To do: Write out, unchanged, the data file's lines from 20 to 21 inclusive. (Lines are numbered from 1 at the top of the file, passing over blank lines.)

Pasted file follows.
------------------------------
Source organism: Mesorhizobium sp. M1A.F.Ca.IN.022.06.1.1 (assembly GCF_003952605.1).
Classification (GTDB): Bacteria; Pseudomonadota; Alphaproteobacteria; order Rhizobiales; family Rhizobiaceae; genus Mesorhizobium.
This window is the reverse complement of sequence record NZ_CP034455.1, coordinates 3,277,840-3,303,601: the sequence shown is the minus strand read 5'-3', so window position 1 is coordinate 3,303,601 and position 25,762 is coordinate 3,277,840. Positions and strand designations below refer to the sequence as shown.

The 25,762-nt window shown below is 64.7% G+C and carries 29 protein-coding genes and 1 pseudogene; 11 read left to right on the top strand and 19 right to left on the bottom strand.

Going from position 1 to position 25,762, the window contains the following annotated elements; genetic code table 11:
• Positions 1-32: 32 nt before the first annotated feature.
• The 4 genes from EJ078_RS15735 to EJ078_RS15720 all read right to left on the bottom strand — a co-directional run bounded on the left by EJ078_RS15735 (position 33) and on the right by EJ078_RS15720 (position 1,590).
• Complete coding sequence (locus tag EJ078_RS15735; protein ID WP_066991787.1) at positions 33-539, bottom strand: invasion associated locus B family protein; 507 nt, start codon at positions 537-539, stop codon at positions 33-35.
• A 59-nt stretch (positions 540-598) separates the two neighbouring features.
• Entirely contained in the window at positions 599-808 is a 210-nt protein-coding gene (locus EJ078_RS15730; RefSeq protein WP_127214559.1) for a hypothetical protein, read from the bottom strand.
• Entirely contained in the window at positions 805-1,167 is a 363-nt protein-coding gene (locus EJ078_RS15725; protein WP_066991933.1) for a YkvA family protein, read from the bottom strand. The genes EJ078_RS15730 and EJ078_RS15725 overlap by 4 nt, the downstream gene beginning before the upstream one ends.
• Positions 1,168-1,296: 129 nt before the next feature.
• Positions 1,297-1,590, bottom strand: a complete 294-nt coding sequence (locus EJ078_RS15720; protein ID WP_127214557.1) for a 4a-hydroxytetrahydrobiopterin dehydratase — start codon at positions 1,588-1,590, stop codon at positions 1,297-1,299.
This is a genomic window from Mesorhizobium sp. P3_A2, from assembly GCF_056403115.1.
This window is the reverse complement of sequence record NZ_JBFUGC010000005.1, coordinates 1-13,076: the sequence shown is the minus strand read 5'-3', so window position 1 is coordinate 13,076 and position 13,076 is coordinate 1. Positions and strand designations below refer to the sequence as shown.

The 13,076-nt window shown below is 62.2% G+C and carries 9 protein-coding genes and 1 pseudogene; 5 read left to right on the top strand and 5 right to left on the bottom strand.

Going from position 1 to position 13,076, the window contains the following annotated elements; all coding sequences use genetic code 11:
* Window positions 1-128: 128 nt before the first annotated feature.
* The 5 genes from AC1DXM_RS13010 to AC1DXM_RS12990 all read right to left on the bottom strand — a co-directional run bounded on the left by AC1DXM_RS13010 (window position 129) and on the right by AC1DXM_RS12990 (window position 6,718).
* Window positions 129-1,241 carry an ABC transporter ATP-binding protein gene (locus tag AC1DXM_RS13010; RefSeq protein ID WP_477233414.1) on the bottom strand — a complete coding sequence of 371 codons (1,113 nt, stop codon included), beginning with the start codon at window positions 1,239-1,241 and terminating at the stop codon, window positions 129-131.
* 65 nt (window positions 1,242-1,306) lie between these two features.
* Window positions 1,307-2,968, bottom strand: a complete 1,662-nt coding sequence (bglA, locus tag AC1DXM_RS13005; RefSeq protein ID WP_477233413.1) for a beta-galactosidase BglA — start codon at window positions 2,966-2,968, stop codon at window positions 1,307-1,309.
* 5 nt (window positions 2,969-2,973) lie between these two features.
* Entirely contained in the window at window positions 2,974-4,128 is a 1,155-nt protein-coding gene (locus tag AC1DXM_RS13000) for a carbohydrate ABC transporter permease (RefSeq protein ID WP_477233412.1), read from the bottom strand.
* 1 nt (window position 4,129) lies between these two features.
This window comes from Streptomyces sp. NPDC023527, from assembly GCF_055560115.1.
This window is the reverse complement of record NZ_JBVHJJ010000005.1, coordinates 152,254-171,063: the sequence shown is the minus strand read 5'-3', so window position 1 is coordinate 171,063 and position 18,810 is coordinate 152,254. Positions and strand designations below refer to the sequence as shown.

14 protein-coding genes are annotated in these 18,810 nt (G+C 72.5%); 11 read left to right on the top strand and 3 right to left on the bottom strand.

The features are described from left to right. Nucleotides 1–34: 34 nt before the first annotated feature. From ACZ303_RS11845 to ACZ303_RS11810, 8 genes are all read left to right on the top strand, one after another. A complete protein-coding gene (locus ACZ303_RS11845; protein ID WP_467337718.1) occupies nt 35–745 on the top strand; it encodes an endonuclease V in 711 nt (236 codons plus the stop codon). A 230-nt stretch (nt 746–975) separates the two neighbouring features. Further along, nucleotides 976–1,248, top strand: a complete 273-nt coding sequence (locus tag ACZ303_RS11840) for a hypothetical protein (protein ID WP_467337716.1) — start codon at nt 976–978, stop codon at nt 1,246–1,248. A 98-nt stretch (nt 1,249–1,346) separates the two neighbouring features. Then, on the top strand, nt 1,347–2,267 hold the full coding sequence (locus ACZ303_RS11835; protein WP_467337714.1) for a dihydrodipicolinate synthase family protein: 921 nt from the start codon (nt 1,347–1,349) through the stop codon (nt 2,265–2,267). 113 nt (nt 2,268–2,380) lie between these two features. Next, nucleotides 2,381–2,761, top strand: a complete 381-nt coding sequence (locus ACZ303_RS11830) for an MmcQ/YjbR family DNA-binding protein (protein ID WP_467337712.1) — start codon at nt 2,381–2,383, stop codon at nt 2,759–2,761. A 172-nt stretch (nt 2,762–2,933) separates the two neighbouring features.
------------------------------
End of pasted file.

* Window positions 129-1,241 carry an ABC transporter ATP-binding protein gene (locus tag AC1DXM_RS13010; RefSeq protein ID WP_477233414.1) on the bottom strand — a complete coding sequence of 371 codons (1,113 nt, stop codon included), beginning with the start codon at window positions 1,239-1,241 and terminating at the stop codon, window positions 129-131.
* 65 nt (window positions 1,242-1,306) lie between these two features.